*Taps mic*

*Ahem…is…is this thing on?*

So, I’ve been thinking about this particular blog post for a little while now. Actually, since the season even began.

Here’s the thing. I unfortunately have developed anxiety over the last 18 months. From what, I’m not entirely sure to be honest. It might have been borne out of my wrist fracture and subsequent surgery. Thankfully, I’m lucky to have some amazing and supportive people around me and I’m comfortable talking about my situation. It’s great that in this day and age, there seems to be less and less stigmas attached to mental health issues.

Which brings me to snowboarding. It’s a funny thing, really. For me, snowboarding has been a huge part of my life, for more than half of my life. I’ve been snowboarding for 16 years. My now husband and I started snowboarding together. He proposed whilst snowboarding in New Zealand. We got married at Mt Hotham in Australia (and went snowboarding together that morning!). We had our honeymoon in Niseko, Japan. Now, we have relocated to Canada to enjoy snowboarding more, and enjoy the lifestyle we like.

More than this – snowboarding has connected me with some of the most incredible people all over the world. Other Australians, American’s, Canadians, Europeans and just everywhere in between. It’s just awesome. My life would not be the same without these people, these experiences and all of these memories. I wouldn’t trade any of it, for anything.

In saying all of that, it’s hard sometimes to not get ‘worked up’ over snowboarding. I think that’s pretty normal of any sport or hobby you invest a lot of time, effort and money into. Some days, everything seems great. My boots feel great, the board and I are one, I feel comfortable in my outerwear and I’m with an amazing crew.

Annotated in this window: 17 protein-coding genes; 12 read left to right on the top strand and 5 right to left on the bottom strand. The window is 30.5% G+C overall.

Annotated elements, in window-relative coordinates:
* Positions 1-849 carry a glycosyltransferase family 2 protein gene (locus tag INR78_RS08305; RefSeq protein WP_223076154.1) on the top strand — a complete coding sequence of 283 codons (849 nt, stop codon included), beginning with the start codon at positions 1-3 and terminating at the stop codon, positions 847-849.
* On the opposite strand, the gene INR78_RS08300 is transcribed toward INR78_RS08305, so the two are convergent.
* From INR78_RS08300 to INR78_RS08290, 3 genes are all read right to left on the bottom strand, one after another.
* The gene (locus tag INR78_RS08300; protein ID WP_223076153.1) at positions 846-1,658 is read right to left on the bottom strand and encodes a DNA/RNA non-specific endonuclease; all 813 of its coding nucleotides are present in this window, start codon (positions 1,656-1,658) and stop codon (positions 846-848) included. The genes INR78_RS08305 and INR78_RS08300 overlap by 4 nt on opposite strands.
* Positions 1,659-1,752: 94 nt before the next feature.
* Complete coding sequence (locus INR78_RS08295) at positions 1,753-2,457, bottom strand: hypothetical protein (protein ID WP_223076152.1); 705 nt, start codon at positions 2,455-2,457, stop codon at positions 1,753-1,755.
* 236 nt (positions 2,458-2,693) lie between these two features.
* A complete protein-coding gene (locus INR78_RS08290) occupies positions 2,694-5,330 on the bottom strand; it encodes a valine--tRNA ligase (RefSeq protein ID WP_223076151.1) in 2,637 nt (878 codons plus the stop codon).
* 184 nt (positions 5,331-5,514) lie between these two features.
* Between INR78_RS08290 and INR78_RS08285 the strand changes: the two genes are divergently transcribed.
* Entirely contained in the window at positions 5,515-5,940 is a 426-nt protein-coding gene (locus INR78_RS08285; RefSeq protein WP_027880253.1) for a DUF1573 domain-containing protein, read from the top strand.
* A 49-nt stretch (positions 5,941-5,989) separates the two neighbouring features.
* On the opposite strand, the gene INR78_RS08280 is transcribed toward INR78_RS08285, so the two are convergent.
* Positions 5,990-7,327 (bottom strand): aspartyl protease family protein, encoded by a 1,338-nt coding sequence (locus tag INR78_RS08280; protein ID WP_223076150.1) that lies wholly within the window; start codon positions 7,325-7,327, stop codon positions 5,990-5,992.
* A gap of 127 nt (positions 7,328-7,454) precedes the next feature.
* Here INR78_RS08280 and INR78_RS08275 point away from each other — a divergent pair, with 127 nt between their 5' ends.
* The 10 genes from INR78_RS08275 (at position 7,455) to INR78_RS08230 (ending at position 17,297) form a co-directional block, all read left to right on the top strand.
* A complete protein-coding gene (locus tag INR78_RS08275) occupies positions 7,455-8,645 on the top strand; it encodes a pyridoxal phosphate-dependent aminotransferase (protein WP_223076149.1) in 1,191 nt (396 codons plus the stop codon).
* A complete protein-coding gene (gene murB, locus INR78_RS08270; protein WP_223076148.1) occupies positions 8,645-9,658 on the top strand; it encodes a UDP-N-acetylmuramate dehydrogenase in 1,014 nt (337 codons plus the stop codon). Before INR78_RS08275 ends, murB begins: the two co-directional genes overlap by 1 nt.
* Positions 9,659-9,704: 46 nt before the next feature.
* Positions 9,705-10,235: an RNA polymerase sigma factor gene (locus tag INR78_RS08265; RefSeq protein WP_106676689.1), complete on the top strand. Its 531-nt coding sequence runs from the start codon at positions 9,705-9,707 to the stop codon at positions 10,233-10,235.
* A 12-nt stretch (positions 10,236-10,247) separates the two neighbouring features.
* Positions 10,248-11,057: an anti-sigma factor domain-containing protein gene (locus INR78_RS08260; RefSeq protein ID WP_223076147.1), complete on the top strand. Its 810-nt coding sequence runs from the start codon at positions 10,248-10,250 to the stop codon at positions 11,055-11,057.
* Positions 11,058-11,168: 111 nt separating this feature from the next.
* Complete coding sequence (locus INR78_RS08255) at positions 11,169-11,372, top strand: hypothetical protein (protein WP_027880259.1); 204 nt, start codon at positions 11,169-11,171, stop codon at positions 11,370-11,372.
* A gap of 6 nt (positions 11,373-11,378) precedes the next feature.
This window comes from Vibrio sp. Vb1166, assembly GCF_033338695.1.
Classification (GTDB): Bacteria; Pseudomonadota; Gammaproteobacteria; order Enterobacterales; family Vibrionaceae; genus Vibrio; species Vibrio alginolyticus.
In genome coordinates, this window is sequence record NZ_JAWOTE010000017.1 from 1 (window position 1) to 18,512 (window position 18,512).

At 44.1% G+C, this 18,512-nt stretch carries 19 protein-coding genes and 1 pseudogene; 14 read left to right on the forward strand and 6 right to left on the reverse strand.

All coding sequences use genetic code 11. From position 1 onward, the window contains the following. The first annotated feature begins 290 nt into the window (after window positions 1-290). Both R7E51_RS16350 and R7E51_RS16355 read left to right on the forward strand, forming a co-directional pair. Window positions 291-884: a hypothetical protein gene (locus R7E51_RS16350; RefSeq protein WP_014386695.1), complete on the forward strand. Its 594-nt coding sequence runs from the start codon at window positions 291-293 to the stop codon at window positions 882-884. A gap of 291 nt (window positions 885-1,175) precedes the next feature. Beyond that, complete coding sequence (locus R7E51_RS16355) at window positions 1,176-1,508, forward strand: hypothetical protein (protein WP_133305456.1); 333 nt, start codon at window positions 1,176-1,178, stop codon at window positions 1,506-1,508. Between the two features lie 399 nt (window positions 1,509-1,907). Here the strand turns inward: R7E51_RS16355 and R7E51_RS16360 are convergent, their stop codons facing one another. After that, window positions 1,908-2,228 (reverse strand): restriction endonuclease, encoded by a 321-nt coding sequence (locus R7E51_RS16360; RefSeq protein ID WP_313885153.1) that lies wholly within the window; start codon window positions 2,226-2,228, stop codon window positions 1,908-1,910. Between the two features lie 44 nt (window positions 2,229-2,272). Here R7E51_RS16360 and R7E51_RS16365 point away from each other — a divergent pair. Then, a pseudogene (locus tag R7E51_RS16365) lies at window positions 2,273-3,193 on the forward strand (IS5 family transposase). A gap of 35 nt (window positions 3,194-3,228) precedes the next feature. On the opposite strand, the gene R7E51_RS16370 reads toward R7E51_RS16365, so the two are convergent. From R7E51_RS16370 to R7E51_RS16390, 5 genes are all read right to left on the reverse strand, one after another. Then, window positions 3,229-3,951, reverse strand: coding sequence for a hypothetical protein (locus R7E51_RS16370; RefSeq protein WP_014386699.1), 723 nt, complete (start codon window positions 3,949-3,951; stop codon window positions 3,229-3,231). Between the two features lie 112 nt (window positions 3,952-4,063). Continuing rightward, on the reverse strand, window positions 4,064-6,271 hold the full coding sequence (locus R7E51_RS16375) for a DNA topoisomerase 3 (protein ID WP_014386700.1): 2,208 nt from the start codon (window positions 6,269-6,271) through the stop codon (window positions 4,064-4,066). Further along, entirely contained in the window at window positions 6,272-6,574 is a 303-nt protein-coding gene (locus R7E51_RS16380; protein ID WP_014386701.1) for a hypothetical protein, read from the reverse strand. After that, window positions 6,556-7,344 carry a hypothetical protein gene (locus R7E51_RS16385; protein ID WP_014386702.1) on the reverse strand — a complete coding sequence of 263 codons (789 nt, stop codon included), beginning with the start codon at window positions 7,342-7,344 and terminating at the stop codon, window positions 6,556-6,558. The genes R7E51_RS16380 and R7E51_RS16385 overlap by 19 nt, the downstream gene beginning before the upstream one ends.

Some days…well…some days everything falls apart. I can’t link a turn, I feel like I’m spending more time in lift lines than riding, my feet feel shitty, I can’t land a single trick and I just can’t get anything together at all.

Sometimes I feel like I’m missing out on good snow, or having fun with friends, but what I’ve learned is, whether you’re injured and out for a season or short time, or sick and or need a mental health day, whatever it be the bottom line is – it’s only snowboarding!  Chill your life and remember why you started doing this in the first place, because it puts a smile on your face!

The one and only saving grace for me is the people I surround myself with. For me, Zoë is my special person. Even when I’m at my worst, she’s the first one to remind me: #itsonlysnowboarding. Sometimes we do one run together and hit the bar. Sometimes we ride all day together and absolutely kill it.

Either way, it’s great to put things into perspective and remember that we live in paradise and a shitty day on the mountain, is better than a good day at work 😉


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